I am tired of pretending that we want to hang out at the country club and eat cucumber sandwiches in fancy hats. We are not some sort of upper-crust elite society. Now, it's time to discard that tired label that ties us too closely with a particular race and class. It's time to call forth another name.
Since Sheryl Sandberg, Facebook COO, has been urging us to lean in, conversations have been buzzing about what it means to be a feminist. I’m always thankful for the opportunity to revisit the question.
How has the "myth of the model minority" affected the lives and work of Asian-American women? How is the myth used in our society? Please join Derrick Weston and I as we talk with Mihee Kim-Kort about her book Making Paper Cranes.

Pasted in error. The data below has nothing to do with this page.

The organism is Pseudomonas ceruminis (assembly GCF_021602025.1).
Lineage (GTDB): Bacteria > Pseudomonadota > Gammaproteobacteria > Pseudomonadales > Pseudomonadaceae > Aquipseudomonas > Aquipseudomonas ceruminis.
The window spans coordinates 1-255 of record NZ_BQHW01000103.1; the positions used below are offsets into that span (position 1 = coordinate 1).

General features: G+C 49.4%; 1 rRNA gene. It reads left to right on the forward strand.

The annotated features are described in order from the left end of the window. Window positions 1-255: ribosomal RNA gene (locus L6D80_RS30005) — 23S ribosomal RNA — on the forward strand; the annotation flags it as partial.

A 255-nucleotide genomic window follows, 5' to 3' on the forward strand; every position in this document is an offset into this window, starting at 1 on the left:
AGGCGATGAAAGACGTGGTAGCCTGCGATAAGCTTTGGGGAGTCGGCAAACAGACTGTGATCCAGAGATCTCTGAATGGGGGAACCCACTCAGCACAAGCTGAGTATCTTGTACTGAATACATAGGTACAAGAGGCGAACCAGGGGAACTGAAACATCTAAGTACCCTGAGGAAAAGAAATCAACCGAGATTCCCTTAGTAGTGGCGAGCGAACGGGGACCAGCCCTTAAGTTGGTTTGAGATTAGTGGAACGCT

In the late 1980s, Barbara Brown Zikmund lamented the failure of churches prior to the 1960s to understand and help working women, women who had first moved into the workplace during World War II. The indices of the Century during the ’40s and ’50s demonstrate how little attention mainline religion gave to women’s issues during those years.
Having surveyed in previous articles the variety of theological conversations in Britain—ranging across patristics, history, philosophy, biblical interpretation, literature and the arts, the natural and social sciences, ethics and politics, and other religions—it probably occurred to some readers to ask: But what about the classic topics of Christian theology?
Ten years ago Rebecca Chopp described how women’s voices and feminist practices were transforming theological education and the church. Women, she said, were “doing saving work.” At a time when the diversity of feminist theology defies tidy definitions and agreed-upon agendas, “doing saving work” suggests what’s afoot in feminist theology today—bold reinterpretations of Christianity that seek to renew the life of the church and its witness to the world.